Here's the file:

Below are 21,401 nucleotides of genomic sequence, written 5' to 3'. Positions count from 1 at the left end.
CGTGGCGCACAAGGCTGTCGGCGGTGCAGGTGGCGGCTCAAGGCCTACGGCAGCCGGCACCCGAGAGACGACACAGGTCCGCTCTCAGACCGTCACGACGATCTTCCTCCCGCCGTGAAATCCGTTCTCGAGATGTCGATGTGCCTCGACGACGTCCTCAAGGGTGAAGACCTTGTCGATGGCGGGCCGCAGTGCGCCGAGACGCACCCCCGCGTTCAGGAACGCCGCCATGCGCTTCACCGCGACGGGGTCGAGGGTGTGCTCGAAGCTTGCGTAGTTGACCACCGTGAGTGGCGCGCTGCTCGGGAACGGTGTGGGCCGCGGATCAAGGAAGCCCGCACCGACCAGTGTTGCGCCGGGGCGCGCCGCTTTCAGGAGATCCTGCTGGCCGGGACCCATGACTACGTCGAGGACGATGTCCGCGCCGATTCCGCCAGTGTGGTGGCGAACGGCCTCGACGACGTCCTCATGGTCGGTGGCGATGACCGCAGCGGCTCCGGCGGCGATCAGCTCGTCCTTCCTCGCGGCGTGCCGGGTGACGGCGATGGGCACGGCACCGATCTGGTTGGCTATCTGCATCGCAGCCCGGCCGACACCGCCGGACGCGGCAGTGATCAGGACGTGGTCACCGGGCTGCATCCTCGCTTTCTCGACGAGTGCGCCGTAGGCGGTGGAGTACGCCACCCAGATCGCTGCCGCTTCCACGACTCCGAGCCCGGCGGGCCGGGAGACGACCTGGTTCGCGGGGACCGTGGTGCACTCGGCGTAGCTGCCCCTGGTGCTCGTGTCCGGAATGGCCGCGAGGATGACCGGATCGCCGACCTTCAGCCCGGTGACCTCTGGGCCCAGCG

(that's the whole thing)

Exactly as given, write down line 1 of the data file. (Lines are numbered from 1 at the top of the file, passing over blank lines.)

Below are 21,401 nucleotides of genomic sequence, written 5' to 3'. Positions count from 1 at the left end.